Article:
Carling Academy, Liverpool
“Let’s fucking ‘ave it!” shouts Tom Clarke, the short-arsed frontman of Coventry’s The Enemy. Looking like the bastard offspring of Liam Gallagher, Ian Brown and Paul Weller, Clarke is an exciting prospect and the gob that he employs in interviews is used to greater effect on stage. Tom is pissed off and determined to let it all out, but the audience are slow to take him up on his cries.
With ‘40 Days and 40 Nights’ however, they manage to light the blue touch paper and the crowd burst into pogoing frenzies. They move musically from the low and gutsy towards the melodic and anthemic and they’re so much better at it. On the likes of ‘Away From Here’ the sap rises with their riffs and both band and audience burn up the venue with enthusiasm.
It’s an exhilarating show. The Enemy have the attitude, the spunk and the stage skills of a great rock band, but ultimately, they lack the songs. They may be reflecting the angst of part of Britain, but they aint doing it with anything approaching the eloquence or brilliance of the bands they imitate. Once that frustration is ignited in an audience determined to have a good time, it simply requires the momentum be kept up and Clarke can lead a crowd with the best of them. But he isn’t leading anything exciting musically and attitude will only get you so far.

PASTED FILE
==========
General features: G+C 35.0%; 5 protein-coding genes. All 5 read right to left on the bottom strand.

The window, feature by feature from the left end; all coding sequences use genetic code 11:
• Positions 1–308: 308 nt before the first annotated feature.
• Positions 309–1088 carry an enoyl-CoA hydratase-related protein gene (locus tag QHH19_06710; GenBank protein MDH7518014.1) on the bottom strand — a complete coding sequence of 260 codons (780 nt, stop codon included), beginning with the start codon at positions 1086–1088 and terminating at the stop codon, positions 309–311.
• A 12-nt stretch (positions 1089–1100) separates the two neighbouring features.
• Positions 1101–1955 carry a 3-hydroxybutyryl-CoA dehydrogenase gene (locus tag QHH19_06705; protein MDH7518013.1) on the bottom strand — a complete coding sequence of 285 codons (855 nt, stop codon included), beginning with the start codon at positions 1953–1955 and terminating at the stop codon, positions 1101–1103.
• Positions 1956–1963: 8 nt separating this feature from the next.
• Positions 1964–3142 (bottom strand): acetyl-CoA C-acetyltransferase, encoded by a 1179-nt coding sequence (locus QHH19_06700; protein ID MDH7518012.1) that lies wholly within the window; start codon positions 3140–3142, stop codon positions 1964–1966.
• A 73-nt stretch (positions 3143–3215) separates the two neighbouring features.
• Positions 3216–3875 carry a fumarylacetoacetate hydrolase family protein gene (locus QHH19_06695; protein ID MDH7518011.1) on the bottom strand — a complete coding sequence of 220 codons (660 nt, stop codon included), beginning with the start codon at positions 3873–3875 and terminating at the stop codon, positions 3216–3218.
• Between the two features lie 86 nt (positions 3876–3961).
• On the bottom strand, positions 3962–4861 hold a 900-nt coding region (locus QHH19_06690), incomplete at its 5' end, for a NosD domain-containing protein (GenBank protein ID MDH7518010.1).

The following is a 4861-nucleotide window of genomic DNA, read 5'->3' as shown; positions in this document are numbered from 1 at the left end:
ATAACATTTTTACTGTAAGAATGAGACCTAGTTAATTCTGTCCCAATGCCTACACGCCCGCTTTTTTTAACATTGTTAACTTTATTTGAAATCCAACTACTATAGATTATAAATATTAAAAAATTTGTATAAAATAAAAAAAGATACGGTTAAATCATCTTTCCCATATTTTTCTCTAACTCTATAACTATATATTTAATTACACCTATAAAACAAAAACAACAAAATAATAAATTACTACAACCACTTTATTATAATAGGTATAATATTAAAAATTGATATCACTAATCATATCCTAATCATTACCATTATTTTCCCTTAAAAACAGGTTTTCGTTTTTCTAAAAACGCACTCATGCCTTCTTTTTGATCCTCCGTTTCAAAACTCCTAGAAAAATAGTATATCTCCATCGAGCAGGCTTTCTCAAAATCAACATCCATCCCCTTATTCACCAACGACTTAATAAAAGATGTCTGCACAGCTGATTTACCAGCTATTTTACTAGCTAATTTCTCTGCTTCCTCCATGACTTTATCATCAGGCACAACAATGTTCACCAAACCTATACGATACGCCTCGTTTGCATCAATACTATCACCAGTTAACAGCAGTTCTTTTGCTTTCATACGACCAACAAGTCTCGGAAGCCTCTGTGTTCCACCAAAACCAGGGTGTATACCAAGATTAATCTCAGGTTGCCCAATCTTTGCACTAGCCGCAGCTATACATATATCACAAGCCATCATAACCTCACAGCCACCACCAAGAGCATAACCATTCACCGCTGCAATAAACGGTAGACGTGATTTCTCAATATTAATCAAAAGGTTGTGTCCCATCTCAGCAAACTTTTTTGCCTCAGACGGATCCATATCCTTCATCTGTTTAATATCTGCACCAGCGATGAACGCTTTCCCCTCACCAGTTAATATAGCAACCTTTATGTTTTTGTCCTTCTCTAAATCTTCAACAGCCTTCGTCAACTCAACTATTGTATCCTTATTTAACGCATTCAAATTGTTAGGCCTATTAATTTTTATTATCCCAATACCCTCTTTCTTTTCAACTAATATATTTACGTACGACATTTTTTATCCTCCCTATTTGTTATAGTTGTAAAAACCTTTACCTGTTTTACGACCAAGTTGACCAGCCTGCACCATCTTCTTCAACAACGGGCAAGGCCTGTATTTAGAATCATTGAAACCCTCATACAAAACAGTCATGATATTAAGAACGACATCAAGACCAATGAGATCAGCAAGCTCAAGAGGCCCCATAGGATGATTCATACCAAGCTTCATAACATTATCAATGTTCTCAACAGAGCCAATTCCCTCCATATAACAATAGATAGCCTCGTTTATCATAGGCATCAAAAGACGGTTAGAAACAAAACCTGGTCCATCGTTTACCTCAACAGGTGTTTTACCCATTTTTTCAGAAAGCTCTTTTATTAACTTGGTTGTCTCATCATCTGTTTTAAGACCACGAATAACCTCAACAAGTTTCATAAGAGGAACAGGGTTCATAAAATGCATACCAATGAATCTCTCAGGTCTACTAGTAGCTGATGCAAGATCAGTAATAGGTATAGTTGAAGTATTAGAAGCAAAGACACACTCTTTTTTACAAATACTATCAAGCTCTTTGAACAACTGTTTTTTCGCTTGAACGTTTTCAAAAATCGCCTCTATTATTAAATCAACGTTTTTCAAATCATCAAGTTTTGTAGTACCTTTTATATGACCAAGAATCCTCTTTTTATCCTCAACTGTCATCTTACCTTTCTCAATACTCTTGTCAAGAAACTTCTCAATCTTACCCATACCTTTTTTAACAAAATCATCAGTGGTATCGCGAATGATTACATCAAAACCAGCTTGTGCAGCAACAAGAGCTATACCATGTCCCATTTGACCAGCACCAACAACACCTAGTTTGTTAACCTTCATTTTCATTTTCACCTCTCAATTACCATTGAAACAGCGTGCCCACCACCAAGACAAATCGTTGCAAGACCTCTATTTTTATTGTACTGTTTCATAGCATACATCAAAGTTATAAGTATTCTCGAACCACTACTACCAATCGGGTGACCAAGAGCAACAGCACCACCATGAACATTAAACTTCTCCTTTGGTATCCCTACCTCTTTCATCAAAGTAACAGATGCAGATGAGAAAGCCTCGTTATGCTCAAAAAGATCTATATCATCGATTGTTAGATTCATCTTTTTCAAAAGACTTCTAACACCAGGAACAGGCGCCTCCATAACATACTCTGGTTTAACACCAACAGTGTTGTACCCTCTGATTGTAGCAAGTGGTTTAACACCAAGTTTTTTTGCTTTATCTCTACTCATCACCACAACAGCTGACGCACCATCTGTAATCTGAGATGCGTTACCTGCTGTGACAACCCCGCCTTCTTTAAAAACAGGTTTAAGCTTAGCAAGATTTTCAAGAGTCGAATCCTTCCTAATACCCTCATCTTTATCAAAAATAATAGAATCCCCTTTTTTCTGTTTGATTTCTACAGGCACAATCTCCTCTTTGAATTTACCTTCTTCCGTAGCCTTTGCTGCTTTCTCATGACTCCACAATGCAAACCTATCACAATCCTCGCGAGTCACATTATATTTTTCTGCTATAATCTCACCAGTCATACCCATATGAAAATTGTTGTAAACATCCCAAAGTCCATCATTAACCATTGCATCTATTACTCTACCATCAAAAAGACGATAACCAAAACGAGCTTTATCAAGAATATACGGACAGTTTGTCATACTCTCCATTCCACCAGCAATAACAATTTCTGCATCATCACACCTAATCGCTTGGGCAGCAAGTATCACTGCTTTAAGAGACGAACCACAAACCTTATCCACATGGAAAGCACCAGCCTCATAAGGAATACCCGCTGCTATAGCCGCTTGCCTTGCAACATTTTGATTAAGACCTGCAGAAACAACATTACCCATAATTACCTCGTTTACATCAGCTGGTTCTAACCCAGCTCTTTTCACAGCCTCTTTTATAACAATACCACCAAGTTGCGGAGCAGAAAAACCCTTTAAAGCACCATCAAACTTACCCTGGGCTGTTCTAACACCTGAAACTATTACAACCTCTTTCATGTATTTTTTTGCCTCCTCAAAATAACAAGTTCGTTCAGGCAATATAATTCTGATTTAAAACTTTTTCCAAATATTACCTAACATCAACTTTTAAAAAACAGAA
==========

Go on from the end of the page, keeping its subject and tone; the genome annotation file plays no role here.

For all that Oasis relied on the mouth and persona of Liam, behind him there was the older, uglier, smarter Noel to write the songs that his younger brother lit up so well. Clarke has no such support. The Enemy are a band that feel the frustration of millions and occasionally set them free, but only occasionally. So far, they have just enough songs to sing along to, but none to cherish.
By Kenn Taylor